The only people who truly want an honest press are the public. It should therefore come as no surprise that any suggestion of regulating the media is always met with faux-outrage from parliamentarians who claim, rather predictably and on cue, we are putting our free and independent press at risk. Quite how we can put our free and independent press at risk when we do not have a free and independent press is a mystery.

The latest fashion coming out of Westminster is the so called fake news. It is difficult to know what Westminster means by the term fake news, but one thing we can be certain of is that they don’t mean non-factual news. This is quite obviously an accurate statement because if Westminster had any objection to non-factual news they would have closed down almost every media outlet in the UK long ago.

In essence, so long as miscellaneous news does not contradict the, 90% non-factual, news peddled by large media outlets it is not fake news. Or if you prefer: if miscellaneous news contradicts approved fake news then the miscellaneous news is fake.

What this tells us is, when it comes to finding a solution to all of this Westminster cannot be involved because Westminster are a very, very large part of the problem.

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Reform summary

Reform in this area is complex but necessary, and the establishment of a truly independent enforcement authority that Westminster has no influence over is vital. This authority will require far reaching powers that allow them to act against any party that is deemed to be willfully misinforming the public and therefore perverting democracy.


Detailed reform principles

A – The only safe enforcement authority for information veracity is one that is entirely independent from Westminster, one that only the public has power over and one that can sanction anyone including the executive. The H.O.C.D.E is therefore a natural choice.

B – The H.O.C.D.E should absorb the UK statistics authority, all current print media regulatory authorities and OFCOM.

C – All parliamentarians will be required to confirm the veracity of statements and information they intent to release into the public domain with the H.O.C.D.E in advance of any release.

D – All media organisations will be required to classify articles and broadcasts they put in the public domain into categories of a similar type* to those shown below.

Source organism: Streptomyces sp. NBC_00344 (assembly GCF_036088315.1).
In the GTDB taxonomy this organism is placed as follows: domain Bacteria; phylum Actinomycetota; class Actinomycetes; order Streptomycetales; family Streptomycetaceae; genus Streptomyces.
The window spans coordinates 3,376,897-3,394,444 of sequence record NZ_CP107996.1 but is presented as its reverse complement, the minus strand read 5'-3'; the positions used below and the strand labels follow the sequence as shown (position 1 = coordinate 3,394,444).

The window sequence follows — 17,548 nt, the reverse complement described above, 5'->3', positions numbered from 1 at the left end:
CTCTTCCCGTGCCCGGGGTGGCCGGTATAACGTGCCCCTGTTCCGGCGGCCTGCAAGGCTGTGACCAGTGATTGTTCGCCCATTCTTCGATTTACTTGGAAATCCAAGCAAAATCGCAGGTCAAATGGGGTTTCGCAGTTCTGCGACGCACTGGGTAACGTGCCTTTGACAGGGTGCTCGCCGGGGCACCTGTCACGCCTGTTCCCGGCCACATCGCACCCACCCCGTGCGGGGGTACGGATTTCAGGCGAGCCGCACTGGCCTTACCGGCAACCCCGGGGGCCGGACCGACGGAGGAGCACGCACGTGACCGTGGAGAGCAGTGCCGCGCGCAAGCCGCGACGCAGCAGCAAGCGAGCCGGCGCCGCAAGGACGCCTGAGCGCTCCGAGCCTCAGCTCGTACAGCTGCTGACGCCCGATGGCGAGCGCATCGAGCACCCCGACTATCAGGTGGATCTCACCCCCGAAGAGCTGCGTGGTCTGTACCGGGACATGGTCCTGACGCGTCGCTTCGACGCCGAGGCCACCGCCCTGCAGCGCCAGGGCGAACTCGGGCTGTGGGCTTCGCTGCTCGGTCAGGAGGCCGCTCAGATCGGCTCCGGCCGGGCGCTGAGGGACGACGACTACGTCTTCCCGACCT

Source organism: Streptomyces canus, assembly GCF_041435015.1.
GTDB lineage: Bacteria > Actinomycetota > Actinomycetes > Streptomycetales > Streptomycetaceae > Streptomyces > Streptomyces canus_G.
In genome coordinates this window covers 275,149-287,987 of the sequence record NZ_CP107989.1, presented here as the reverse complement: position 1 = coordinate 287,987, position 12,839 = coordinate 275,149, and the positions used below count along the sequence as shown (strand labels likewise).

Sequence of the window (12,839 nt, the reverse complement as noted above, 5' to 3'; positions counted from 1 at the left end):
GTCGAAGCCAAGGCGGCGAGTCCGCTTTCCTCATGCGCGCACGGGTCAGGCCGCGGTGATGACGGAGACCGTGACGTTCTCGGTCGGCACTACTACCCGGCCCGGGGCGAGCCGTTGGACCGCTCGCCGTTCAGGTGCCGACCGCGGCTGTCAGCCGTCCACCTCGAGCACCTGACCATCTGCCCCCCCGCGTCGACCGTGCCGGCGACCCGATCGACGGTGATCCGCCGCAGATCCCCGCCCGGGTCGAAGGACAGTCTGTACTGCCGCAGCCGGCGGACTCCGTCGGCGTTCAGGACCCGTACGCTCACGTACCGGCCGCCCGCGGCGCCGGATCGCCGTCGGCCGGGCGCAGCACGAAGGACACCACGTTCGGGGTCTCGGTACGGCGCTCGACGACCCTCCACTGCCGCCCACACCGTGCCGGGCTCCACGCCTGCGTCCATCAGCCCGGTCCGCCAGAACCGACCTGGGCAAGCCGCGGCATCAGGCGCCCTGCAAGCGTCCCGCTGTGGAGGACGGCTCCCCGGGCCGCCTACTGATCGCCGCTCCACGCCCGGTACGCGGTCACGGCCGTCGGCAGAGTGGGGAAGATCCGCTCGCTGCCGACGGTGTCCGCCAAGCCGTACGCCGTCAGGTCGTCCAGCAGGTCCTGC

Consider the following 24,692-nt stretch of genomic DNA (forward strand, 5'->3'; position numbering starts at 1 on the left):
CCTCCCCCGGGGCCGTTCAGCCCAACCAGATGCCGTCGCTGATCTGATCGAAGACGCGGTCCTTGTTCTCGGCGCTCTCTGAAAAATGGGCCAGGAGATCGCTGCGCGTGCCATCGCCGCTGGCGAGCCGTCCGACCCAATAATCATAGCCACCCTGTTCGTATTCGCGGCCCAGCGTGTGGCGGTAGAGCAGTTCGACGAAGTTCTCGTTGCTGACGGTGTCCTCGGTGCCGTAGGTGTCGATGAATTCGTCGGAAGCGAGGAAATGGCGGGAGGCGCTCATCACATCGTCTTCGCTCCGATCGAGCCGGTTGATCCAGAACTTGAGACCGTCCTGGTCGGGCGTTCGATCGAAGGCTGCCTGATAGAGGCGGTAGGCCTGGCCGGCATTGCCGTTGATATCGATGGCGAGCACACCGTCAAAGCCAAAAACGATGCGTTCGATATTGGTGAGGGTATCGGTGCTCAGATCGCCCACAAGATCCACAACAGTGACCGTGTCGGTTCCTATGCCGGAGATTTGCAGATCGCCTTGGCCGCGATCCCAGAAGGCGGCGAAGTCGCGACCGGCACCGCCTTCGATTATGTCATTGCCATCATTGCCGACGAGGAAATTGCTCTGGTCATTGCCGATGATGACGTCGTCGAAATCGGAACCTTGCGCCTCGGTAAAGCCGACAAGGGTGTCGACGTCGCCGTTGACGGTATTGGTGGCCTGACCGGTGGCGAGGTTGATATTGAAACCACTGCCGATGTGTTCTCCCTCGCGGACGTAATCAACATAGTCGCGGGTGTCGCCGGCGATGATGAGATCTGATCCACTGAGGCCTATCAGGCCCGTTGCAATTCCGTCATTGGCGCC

I – Content is fully factual and complete.

II – Content is fully factual, but may be misleading due to an absence of vital mitigating information.

III – Content has not been verified as factual but is complete.

IV – Content has not been verified as factual, and may be misleading due to an absence of vital mitigating information.

V – Content is opinion only.

* these categories are provided as an example only as the H.O.C.D.E would take decisions of this kind.

E – Parliamentarians who place faulty information (non-factual or misleadingly incomplete) into the public domain shall be investigated and sanctioned by the H.O.C.D.E.

F – Media organisations that mis-classify content they place into the public domain, or violate other regulatory codes shall be investigated and sanctioned by the H.O.C.D.E.

G – The H.O.C.D.E shall have a range of sanctions available to it including custodial sentences, removal from office, revocation of licences, fines, public apologies and suspensions among others.

H – The H.O.C.D.E shall assume responsibility for the issue of media plurality, and make any changes necessary to maintain a healthy and balanced media environment that strengthens democracy.

It is vital that any reform in this area does not violate the right to claim things that are not true should media outlets choose to do so. The right to free speech must be upheld and should include the right to lie, but it is judicious that articles and broadcasts of this type are, at the very least, marked as being factually unverified. This courtesy however should not extend to parliamentarians. There must be a zero tolerance approach to parliamentarians lying to the public or refusing to answer questions the public have a right to ask.